I'm doing a research project on the fascinating chemiluminescent molecule luminol, and figured it would be a good idea to start breaking down the systematic name of the chemical and linking the terms to the structure. The systematic name of luminol is 5-amino-2,3-dihydrophthalazine-1,4-dione, and I get it all apart from the "dihydro" - any help? Thank you very much in advance! :)


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enter image description here

On the left is 5-amino-2,3-dihydrophthalazine-1,4-dione and on the right is the molecule which the name is based on, phthalazine. The 2,3-dihydro refers to the fact that at the 2 and 3 positions (the two nitrogens) hydrogens have been added (hydro is the prefix for hydrogen).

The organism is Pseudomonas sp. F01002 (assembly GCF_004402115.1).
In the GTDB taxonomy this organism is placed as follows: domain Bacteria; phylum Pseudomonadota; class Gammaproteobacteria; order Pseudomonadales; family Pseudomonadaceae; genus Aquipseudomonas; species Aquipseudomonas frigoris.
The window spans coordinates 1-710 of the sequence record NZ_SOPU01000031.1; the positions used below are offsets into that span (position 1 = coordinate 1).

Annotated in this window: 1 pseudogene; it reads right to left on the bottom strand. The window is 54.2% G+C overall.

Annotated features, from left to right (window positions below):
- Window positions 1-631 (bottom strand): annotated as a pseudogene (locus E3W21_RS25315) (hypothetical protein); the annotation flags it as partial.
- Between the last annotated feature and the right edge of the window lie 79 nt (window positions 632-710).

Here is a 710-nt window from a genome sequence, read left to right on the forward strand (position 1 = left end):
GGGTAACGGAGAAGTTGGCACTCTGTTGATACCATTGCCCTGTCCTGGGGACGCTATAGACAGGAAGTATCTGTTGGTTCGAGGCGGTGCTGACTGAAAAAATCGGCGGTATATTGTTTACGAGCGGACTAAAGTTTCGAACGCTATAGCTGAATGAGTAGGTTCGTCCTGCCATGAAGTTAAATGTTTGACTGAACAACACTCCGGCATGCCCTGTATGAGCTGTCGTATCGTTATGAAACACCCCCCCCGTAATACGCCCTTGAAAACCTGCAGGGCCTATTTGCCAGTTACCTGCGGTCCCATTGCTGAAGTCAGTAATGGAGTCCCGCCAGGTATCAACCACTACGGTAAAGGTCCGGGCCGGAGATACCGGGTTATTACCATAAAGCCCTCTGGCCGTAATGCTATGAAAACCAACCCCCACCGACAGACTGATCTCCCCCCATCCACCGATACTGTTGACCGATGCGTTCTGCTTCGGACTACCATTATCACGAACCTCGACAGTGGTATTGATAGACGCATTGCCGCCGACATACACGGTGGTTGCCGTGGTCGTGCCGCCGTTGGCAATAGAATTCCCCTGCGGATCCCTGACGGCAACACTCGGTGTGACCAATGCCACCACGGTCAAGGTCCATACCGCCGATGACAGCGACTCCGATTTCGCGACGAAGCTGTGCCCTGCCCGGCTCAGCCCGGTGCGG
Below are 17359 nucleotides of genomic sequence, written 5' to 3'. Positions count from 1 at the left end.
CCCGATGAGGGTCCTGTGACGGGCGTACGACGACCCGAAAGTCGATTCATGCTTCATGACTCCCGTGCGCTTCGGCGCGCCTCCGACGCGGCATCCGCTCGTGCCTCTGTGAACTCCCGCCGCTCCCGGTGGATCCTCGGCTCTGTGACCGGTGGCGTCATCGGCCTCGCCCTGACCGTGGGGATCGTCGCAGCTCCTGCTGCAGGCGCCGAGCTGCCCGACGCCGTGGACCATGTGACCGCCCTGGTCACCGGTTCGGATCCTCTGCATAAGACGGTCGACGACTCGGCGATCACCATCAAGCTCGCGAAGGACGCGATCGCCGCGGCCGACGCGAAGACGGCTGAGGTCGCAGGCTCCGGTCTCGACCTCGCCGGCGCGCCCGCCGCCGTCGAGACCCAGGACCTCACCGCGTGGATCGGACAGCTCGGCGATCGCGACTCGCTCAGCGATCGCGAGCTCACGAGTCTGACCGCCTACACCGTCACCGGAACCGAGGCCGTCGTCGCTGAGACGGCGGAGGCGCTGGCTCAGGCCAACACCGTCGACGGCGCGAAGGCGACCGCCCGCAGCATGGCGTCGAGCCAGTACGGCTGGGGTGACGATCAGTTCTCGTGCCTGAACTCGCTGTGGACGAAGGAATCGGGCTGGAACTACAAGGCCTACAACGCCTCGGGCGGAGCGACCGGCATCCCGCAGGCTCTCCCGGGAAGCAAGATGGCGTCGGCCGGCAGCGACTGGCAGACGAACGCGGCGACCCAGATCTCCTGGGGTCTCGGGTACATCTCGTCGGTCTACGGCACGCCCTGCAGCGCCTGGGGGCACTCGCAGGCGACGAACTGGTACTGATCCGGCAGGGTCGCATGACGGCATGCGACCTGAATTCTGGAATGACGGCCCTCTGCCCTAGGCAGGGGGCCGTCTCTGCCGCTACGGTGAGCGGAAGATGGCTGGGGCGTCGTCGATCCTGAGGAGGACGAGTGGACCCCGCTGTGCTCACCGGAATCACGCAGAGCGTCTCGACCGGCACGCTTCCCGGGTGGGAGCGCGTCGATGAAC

• $\begingroup$ Fantastic, thank you! I suspected this but didn't want to go ahead without checking. Also, for brownie points: is there a techincal name for the molecule that a molecule is based on - i.e. an OH group is called a functional group, so in the case of the luminol the phthalazine would be called its...? This word may not exist, just curious! $\endgroup$
    – user265902
    Commented Jan 25, 2015 at 19:47
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    $\begingroup$ @AndrewCatherall I think they are just called base names $\endgroup$
    – bon
    Commented Jan 25, 2015 at 19:51
  • $\begingroup$ @AndrewCatherall Late to the party on this one, but in my experience luminol would be said to be derived from a phthalazine core. $\endgroup$
    – hBy2Py
    Commented Feb 10, 2016 at 11:57

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